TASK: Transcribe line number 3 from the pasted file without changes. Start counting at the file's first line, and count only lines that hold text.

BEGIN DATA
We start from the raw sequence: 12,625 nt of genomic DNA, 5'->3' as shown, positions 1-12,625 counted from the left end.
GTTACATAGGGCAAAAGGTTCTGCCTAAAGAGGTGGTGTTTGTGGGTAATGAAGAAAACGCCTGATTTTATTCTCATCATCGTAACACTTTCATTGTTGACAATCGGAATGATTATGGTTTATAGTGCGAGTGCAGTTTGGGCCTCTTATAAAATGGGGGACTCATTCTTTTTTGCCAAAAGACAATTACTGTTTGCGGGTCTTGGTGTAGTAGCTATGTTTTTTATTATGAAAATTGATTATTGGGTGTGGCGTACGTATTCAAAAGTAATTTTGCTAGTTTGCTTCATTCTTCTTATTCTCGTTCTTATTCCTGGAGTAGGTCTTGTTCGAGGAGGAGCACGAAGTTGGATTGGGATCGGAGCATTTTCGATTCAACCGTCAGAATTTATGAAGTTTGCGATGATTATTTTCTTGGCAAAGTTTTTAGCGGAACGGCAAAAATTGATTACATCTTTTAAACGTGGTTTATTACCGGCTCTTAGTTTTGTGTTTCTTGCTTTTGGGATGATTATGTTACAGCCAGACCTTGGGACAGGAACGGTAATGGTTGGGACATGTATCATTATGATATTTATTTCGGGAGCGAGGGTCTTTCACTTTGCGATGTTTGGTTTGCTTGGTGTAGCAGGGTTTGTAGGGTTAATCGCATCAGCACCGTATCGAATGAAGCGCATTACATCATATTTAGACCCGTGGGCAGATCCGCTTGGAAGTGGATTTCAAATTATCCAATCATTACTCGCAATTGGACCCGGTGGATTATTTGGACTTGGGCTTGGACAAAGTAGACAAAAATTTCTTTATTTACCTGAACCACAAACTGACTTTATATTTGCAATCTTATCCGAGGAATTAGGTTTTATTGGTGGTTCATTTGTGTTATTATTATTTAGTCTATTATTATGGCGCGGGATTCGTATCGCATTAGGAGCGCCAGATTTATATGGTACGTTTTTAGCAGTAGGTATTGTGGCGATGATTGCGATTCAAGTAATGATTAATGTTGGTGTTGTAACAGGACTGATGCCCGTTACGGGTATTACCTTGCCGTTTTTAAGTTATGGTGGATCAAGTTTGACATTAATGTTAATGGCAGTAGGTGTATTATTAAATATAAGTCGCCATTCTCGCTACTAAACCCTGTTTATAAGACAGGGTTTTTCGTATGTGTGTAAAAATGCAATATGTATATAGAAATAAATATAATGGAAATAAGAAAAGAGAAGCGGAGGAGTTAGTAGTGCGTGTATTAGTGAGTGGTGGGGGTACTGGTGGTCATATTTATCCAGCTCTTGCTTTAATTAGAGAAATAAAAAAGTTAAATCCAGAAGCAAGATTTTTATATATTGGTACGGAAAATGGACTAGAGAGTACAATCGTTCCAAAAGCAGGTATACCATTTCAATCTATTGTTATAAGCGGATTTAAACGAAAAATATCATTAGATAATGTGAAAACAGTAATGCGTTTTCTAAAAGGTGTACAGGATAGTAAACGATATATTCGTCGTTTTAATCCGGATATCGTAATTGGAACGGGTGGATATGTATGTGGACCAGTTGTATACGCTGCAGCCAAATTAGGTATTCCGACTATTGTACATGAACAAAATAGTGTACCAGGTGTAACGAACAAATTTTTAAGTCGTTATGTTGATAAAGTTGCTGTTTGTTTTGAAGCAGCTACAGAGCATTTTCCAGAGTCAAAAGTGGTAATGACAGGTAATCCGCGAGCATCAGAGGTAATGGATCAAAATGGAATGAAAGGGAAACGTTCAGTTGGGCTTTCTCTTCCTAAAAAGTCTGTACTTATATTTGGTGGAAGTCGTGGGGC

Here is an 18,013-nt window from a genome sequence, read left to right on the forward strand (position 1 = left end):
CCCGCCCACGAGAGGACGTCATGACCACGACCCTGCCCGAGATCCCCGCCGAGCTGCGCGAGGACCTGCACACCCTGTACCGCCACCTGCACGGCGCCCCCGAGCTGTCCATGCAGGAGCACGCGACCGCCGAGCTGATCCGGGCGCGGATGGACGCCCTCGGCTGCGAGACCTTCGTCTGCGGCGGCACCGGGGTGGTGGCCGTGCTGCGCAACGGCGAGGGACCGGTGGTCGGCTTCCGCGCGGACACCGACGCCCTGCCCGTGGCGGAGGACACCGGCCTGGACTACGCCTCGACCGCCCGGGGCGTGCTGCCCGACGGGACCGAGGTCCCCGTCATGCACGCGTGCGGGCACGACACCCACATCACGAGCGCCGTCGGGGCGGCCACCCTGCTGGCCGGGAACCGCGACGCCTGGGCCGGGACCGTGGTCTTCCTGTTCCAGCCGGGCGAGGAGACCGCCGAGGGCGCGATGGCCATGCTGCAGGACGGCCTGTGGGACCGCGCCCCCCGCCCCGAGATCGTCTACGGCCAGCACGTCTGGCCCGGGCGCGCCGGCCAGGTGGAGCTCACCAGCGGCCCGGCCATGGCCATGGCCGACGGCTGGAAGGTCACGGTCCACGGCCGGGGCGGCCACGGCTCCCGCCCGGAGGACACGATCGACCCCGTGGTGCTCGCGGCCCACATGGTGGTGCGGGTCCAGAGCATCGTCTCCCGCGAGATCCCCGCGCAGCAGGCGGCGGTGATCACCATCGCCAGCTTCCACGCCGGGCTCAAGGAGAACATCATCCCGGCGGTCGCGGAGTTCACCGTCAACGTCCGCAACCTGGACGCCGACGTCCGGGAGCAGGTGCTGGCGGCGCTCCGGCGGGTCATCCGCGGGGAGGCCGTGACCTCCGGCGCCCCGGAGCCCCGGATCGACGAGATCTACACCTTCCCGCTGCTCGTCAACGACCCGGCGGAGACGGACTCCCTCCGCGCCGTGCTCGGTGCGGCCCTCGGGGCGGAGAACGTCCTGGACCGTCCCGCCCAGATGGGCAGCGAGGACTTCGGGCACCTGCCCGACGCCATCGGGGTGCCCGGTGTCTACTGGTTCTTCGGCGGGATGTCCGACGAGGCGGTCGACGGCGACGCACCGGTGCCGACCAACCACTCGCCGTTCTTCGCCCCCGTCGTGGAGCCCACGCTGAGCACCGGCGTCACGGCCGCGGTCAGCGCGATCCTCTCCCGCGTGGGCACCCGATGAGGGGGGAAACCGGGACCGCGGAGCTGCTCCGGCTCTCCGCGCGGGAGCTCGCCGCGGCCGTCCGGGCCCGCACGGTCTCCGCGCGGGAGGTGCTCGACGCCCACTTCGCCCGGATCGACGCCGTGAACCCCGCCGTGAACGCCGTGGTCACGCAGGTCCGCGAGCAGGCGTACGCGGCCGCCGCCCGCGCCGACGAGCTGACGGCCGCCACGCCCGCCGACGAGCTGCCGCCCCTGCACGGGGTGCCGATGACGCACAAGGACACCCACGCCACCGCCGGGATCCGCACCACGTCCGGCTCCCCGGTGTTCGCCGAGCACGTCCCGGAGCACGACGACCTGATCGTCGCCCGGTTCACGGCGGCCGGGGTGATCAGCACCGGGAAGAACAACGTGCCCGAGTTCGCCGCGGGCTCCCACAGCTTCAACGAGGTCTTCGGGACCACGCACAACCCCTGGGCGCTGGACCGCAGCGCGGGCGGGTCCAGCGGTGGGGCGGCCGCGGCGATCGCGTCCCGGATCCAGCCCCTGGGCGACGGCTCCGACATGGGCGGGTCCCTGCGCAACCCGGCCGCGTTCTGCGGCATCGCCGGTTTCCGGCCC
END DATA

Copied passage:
Here is an 18,013-nt window from a genome sequence, read left to right on the forward strand (position 1 = left end):